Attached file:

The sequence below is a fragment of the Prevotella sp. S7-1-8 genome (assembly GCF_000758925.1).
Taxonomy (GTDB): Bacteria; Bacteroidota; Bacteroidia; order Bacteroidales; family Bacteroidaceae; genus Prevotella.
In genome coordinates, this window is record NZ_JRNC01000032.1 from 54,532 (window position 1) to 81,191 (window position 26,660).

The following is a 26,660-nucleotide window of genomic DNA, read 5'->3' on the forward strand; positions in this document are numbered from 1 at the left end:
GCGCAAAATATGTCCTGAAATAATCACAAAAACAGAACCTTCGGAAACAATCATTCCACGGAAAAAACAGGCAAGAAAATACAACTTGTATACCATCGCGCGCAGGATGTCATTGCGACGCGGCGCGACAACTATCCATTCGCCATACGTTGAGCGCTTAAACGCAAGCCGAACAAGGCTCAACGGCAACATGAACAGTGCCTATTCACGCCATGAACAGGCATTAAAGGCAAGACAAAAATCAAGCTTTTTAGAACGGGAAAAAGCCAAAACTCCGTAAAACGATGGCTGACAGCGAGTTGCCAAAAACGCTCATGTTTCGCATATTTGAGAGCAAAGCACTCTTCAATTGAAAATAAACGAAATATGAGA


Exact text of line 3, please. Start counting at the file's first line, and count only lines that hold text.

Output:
In genome coordinates, this window is record NZ_JRNC01000032.1 from 54,532 (window position 1) to 81,191 (window position 26,660).